Beauty · Health · Review

Dove Pure and Sensitive Beauty Cream Bar Review

Dove_Pure_and_Sensitive_Beauty_Cream_Bar_2x100g_FO_8711700728607Last week I was sent some Dove Pure and Sensitive Beauty Cream Bars for review, which ties in nicely with the fact that it’s also National Eczema Week. As you may or may not know, I suffer from a few different skin conditions, which are largely due to my underactive thyroid. I have psoriasis on my feet and legs, dermatitis on my hands and also get eczema on my face and scalp.

I appreciate that a skin condition may not seem like a serious issue to most people, but living with them can really be very tricky at times. My issues are usually worst during winter, when my hands and feet will crack and bleed, and although having an itch might not seem like the end of the world, when that itch is so bad that you remove layers of skin without even realising what you’re doing, it can be pretty debilitating.

Because of all of this, even something as simple as washing my hands or doing the dishes can become a daunting task as most soaps irritate my hands, washing up liquid is a menace to skin conditions and even the rubber in rubber gloves can exacerbate things. So, when NetMums asked me if I wanted to try out the Pure and Sensitive Beauty Bar from Dove, in conjunction with the National Eczema Society, I have to admit to having felt a little trepidation.


When the bars arrived, the first thing I noticed when I unwrapped them was that they didn’t smell of anything – one tell-tale sign that something will affect my skin is if it is highly perfumed, so Dove was off to a good start. I jumped straight into the shower and used the soap, which gives great lather. I didn’t notice any immediate irritation, and with some soaps the effects are immediate; i feel my skin almost tightening on contact with irritants.

I’ve now been using the Dove Pure and Sensitive Beauty Cream Bar for 4 days, in the bath and shower and just for washing my hands, and I’ve not had a single bit of dryness or irritation. In fact, I’d go as far as to say that my hands are looking better than before I started using it and the hard, dry patches on my fingers are looking and feeling softer. I was so confident about how sensitive the Beauty Cream Bar was, I even risked using it on my face, where I usually suffer with a very dry t-zone and it didn’t dry my skin out at all.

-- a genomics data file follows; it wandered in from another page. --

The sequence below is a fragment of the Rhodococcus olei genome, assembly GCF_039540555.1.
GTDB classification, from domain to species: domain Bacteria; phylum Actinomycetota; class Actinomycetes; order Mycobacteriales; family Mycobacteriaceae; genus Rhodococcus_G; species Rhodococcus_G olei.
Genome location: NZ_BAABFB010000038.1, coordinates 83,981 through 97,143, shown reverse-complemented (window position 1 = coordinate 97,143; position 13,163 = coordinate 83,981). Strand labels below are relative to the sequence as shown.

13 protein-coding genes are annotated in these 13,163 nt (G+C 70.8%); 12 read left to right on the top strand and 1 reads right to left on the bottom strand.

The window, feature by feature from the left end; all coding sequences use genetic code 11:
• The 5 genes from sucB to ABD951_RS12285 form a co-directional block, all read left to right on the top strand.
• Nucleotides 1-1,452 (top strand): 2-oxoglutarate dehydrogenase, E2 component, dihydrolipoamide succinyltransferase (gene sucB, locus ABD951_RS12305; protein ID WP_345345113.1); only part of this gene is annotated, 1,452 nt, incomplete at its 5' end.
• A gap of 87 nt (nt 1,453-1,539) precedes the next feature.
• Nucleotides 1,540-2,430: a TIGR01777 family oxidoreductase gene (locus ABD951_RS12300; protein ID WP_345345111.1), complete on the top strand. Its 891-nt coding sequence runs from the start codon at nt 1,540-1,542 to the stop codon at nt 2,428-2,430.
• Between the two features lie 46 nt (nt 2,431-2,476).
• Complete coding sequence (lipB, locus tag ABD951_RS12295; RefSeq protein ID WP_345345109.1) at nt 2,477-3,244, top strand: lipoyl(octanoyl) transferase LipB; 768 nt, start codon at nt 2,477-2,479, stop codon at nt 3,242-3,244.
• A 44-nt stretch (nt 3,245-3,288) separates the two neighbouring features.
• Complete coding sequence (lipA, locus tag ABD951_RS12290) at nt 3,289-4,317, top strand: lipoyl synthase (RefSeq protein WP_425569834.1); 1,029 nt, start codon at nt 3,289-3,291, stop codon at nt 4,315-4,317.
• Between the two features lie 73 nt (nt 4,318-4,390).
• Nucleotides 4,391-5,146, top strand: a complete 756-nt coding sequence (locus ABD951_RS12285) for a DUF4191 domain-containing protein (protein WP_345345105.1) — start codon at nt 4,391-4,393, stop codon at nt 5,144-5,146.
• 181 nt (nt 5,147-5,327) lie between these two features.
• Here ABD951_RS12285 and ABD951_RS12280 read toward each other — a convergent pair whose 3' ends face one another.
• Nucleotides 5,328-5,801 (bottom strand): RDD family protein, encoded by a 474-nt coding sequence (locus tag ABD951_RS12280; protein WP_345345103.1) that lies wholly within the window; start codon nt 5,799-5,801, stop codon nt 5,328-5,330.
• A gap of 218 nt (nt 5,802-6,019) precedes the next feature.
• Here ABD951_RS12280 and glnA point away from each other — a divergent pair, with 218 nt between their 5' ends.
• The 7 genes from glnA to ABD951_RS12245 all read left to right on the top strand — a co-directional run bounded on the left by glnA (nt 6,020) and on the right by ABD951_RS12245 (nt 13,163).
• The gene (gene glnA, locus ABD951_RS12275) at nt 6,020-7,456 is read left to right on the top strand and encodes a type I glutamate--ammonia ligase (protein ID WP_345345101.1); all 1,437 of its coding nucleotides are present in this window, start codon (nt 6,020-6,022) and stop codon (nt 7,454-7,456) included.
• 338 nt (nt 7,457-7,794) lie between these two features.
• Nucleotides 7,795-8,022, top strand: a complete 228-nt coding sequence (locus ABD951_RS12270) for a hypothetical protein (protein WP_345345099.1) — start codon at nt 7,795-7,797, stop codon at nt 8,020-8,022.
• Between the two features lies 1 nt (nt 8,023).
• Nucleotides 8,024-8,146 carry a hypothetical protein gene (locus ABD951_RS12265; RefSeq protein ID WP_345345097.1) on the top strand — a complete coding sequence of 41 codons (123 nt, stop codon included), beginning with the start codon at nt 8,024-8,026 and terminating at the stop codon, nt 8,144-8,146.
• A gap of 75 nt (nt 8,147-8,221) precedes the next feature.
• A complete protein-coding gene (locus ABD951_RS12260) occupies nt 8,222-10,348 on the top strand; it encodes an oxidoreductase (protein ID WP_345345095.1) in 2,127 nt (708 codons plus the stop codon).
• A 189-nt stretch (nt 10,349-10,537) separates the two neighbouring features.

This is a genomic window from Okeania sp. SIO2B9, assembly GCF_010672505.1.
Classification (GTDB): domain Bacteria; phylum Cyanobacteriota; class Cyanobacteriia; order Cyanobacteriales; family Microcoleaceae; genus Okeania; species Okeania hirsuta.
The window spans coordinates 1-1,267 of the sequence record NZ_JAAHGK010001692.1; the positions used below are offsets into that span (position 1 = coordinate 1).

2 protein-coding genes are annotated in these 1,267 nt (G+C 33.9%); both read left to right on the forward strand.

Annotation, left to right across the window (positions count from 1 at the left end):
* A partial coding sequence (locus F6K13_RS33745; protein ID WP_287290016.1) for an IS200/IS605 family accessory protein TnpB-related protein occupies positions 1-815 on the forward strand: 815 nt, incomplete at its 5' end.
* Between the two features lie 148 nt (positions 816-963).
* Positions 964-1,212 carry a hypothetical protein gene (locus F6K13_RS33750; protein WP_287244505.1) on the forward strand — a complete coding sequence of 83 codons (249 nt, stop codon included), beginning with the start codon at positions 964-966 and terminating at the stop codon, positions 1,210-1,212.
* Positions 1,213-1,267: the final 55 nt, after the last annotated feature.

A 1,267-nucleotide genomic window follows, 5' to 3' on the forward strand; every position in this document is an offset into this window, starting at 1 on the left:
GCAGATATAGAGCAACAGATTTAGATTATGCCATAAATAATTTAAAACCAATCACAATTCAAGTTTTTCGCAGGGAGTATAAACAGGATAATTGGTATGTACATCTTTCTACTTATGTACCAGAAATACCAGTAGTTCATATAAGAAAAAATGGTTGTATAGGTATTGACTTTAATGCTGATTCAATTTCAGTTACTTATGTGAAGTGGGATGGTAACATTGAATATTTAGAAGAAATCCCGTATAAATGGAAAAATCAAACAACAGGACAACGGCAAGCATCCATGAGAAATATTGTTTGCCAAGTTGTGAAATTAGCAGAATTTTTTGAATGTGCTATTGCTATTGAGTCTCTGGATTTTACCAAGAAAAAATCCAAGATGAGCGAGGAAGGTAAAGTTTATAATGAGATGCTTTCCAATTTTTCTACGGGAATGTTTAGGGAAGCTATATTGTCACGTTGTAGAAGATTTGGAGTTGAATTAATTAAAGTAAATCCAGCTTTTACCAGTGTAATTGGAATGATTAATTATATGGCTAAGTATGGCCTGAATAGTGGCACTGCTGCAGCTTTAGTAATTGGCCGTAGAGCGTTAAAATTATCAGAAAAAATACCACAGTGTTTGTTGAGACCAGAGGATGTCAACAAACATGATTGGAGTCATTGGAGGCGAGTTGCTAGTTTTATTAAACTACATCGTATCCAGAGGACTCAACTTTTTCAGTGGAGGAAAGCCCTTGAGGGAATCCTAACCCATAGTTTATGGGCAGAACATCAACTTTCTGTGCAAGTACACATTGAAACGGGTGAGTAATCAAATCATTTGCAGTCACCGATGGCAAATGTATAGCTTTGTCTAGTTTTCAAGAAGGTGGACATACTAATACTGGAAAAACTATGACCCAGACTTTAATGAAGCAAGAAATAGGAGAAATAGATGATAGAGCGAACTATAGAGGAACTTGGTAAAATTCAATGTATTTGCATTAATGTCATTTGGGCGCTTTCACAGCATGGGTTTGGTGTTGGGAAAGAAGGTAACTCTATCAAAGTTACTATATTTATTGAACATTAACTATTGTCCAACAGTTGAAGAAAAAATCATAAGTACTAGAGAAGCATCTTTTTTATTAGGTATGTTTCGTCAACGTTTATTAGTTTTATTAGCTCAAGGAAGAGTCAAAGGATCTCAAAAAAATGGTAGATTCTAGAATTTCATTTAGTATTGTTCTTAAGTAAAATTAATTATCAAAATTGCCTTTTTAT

I’m so pleased that I don’t have to dread washing my hands with soap anymore and I’ll definitely continue to use the Dove Pure and Sensitive Beauty Cream Bar for the foreseeable future as it’s proved to be a mini-blessing over the last few days.

I am a member of the Netmums Blogging Network, a unique community of parent bloggers from around the UK who have been handpicked by the Netmums team to review products and brands on their behalf. I have been paid expenses and supplied with a product sample for this review but retain all editorial control. All my Netmums Reviews will display the Netmums logo within the post.

This is a Netmum’s sponsored review.To find out more click the button:

All About ME! · Health

Living with Psoriasis

I should probably preface this post by saying that although the patches of psoriasis I have are quite severe, I’m lucky enough to have it confined to a small part of my body and by no means suffer to the same degree as other people.